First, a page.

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Movie Review: Aishwarya’s power packed Jazbaa

Film Review: Jazbaa

Director: Sanjay Gupta

Cast: Aishwarya Rai Bachchan, Irrfan, Shabana Azmi, Jackie Shroff, Priya Banerjee and Atul Kulkarni

Rating: Four stars

It couldn’t have been a better comeback vehicle for Aishwarya Rai Bachchan who not only packs a punch but redefines her career in an awe-inspiring way.  In her second inning, It’s Aishwarya’s Jazbaa where she not only rises above the script but matches the super talented Irrfan Khan at every step. The film is not only slickly made but is fast paced that keeps the spectators on the edge. Jazbaa belongs to Aishwarya who marks her comeback to the silver screen after a span of five years and she hasn’t lost her charm and freshness.

The actor is simply brilliant as Anuradha Verma, one of the top notch lawyers in the city, who suddenly finds herself face-to-face with destiny when the apple of her eyes, her doting daughter Shanaya is kidnapped. She is compelled to defend a drug peddler who rapes the daughter of Garima (Shabana Azmi) and as she digs deeper into the case, it gets more murkier. Anuradha finds an ally in Yohan (Irrfan).

First things first, Jazbaa is not a film that one would call cult cinema but it’s the performances of the Aishwarya-Irrfan combo that makes the film above average. The film opens us with close up Mumbai and glorying the city in all its form and it has been extensively shot in South Mumbai and like in Bluffmaster, Life in a Metro and Bombay Velvet, it plays a significant character to the plot. The camera movements showing Mumbai celebrates independence and is an intrinsic part of the film’s background with sharp editing and stylish cinematography. Jazbaa is high on style like it is the case with Gupta’s earlier ventures and despite minuses, it provided the perfect fodder for entertainment and surprise unfolding towards the climax.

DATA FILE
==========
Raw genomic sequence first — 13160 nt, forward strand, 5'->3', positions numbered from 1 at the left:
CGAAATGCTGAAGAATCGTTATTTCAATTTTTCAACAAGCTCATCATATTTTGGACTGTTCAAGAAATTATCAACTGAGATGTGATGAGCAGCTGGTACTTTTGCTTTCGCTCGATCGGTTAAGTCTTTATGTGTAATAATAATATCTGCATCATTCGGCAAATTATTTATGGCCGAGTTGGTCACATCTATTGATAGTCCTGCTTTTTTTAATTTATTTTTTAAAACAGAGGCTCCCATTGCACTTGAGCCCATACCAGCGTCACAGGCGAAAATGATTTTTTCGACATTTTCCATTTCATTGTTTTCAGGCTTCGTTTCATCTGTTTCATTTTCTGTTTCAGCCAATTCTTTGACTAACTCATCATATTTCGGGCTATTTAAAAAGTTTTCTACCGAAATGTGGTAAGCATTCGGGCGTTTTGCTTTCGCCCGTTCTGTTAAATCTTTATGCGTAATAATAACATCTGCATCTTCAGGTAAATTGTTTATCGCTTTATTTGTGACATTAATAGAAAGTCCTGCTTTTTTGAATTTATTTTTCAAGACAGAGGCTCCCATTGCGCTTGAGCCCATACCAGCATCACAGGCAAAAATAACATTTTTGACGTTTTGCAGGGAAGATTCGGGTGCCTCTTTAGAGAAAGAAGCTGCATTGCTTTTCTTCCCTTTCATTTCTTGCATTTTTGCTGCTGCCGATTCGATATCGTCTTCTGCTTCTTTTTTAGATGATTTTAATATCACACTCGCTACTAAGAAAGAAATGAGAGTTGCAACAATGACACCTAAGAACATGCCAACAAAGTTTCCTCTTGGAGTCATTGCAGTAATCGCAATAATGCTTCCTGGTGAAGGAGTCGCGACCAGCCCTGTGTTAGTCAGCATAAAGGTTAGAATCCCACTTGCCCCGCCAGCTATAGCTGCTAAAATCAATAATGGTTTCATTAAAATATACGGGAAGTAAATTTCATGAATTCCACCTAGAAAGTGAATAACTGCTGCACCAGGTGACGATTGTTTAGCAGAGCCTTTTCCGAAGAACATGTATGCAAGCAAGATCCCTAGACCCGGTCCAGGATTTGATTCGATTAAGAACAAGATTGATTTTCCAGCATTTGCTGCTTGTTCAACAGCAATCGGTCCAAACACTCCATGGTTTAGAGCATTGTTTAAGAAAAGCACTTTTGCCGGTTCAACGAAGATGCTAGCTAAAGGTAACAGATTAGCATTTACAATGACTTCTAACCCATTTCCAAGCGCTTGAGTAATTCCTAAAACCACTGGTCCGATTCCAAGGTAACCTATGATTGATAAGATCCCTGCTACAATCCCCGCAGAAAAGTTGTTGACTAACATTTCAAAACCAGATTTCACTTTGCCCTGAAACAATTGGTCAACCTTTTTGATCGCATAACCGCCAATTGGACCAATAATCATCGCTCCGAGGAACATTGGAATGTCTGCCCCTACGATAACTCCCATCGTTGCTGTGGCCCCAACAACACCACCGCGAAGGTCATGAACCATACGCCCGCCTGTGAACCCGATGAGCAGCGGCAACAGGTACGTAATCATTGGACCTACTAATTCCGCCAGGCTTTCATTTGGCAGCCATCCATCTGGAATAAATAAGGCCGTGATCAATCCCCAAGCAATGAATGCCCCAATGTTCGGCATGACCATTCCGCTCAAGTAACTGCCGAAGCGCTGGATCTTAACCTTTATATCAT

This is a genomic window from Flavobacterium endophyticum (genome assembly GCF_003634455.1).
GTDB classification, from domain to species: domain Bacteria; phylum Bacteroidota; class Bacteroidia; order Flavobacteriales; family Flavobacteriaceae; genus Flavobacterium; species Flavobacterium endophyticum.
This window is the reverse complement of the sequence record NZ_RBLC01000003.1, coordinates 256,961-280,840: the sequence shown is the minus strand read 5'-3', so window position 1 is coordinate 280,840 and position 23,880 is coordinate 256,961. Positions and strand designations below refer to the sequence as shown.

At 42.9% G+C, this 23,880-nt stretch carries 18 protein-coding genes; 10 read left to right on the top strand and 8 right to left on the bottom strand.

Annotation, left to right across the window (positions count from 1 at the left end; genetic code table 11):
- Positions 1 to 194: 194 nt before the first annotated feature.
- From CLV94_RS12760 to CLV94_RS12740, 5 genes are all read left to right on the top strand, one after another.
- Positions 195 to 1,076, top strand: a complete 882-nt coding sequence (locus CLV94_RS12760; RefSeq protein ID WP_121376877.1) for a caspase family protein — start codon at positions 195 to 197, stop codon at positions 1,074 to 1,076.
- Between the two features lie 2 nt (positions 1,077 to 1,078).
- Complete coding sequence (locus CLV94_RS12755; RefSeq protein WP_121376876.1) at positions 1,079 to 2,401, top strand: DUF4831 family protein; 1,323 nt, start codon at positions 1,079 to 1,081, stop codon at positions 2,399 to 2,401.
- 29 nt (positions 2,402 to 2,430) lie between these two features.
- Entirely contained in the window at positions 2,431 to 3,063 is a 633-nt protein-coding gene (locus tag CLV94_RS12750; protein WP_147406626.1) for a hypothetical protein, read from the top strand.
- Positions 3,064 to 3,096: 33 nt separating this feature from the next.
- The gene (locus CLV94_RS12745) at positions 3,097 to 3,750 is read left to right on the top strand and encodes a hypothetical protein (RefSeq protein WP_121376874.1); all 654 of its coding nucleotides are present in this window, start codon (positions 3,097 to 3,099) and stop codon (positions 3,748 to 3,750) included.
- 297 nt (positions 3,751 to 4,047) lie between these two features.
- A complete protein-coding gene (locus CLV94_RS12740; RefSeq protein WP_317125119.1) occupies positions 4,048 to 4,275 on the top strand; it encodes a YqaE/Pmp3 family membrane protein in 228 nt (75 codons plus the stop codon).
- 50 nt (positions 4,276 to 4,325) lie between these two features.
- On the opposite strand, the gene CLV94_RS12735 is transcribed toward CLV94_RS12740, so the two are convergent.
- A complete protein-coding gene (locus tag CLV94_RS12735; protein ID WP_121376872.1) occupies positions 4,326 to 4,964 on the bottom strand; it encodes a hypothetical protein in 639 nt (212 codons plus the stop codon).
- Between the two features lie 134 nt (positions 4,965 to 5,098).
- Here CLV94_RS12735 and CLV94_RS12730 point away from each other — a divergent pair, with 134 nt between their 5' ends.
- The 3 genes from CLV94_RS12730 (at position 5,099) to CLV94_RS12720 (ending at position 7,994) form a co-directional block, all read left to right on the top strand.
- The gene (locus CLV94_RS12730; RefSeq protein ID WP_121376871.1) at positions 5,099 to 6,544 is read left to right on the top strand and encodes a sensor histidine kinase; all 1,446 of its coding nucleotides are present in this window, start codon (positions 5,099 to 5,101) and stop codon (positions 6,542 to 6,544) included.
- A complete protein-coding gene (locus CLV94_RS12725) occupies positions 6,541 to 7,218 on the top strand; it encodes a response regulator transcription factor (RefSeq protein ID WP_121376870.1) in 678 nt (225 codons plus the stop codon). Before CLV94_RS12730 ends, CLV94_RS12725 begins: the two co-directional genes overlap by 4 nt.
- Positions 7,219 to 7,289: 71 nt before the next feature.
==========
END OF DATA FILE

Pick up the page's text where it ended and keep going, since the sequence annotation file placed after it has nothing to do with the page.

The film belongs to Aishwarya Rai Bachchan who despite being pitted against supremely talented artists of the likes of Irrfan, Shabana Azmi and Atul Kulkarni, delivers a punch. She flawlessly gets into the skin of Anuradha,showcasing the angst, trauma, suffering and explodes like a volcano. Her voice modulation is perfect in court as a successful lawyer and she simply compels one to sit and watch her. The actor combines style, comfort and intensity with elan.

It wouldn’t be wrong to say that Aishwarya delivers an award-winning performance in a role that her fans will remember for a long time. She redefines herself in this brilliantly executed role that she plays with maturity and along with Irrfan she lifts Jazbaa to soaring height. Her fans couldn’t have asked for better comeback and it’s a treat to watch her shine. The scene where she breaks down chasing her daughter’s kidnappers one of the flick’s forte and showcases her mettle as an actor. The powerful scene leaves a deep impact on your mind. Jazbaa belongs to Aishwarya and the moment she takes control of her character, she captivates you with her screen presence and acting histrionic. She is a polished diamond. The raw intensity is simply a delight to watch.